Epic is Epic

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Epic Books has rightly been called the Netflix of children’s ebooks & audio books. It’s a fathomless source of both schlock and gold with an interface that insists on being in control of the browsing experience.

Who should be interested in this? Parents are the primary target — whereby Epic will get a standing order for roughly US$7/month and children get 24/7 access to 25,000 “high-quality kids’ books, videos & more!” But teachers get a sweet deal via free educational accounts which allow them to set up student logins for their online “classroom” — which is free and available for children to access during school hours 5 days a week (where “school hours” seems to mean not after 5pm at night). The child will then presumably pressure the parents to pay for the out-of-hours experience…..

This is not a library tool. It’s designed for a teacher and a classroom, where you set up readers inside your online reading “classroom,” though you can import students from Google Classroom. The material is mainly suitable for primary school children, though there is enough stuff to get a middle-school teacher excited. Heavy on the non-fiction, quite a bit of graphic novels, and lots of picture books. Some videos, too. It’s a badge / motivation environment, with lots of flashing progress notifications.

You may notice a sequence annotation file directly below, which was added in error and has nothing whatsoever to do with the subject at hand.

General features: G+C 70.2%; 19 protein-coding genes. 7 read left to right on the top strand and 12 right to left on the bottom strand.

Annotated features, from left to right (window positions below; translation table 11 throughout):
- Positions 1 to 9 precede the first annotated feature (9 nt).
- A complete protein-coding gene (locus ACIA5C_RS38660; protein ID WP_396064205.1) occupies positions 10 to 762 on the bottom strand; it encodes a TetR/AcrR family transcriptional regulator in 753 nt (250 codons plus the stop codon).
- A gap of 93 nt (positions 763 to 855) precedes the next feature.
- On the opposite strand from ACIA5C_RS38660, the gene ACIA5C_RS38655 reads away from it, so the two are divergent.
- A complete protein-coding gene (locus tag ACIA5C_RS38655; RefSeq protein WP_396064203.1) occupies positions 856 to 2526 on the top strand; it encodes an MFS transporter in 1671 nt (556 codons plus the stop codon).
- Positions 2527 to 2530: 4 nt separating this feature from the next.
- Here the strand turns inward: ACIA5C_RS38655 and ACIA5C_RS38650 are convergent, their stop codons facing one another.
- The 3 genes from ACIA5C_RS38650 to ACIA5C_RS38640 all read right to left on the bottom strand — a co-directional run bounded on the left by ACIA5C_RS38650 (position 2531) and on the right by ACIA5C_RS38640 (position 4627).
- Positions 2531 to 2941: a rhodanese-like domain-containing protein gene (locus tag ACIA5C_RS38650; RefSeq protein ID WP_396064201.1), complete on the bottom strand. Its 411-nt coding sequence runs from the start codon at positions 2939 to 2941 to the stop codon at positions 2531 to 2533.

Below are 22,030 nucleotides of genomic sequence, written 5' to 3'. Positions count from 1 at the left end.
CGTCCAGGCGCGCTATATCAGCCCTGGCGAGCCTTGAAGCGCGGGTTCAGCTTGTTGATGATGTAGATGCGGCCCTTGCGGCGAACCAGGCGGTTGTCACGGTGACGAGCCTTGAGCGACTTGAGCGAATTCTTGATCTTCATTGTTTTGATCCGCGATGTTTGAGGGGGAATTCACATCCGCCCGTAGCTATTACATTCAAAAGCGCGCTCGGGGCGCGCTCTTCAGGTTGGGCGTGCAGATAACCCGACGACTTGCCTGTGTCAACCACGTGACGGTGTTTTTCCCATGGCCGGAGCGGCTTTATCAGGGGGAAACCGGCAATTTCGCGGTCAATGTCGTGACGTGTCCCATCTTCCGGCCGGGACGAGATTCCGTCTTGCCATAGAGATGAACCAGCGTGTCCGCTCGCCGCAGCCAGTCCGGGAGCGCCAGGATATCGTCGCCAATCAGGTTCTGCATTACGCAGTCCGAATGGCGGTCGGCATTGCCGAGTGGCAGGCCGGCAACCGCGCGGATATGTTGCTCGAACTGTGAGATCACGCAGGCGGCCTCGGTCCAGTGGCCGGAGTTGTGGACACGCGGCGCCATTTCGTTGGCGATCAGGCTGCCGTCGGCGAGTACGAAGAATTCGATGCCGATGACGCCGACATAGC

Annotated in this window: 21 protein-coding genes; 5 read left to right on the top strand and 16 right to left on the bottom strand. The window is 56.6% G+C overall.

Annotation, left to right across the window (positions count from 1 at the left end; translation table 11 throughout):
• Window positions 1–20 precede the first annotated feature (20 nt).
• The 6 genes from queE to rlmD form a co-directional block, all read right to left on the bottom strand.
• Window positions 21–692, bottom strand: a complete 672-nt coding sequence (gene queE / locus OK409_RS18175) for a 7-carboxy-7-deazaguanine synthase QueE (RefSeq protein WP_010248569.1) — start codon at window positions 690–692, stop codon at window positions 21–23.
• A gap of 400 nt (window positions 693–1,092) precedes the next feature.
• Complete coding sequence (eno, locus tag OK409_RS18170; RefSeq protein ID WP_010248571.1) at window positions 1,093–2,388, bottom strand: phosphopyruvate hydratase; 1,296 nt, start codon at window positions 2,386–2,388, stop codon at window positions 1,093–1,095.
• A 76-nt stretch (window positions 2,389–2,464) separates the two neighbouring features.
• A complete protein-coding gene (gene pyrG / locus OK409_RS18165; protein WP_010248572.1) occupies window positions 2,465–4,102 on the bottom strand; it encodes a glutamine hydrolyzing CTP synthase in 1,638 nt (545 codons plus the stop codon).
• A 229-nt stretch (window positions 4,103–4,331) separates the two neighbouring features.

Teachers can create “collections” — which is the only way to keep track of the good stuff. And new titles are released each week. Some stuff is also probably being removed each week, but it’s hard to know.

Check out some collections below I’ve created to introduce people to Epic. (My profile lists all my public collections — see Ms. Day — and I don’t know why they think I’m based in New York!).

If you want to log in to my trial classroom, use the Student Login - Class Code: pww7754:

I’ve made some other collections with middle school students in mind: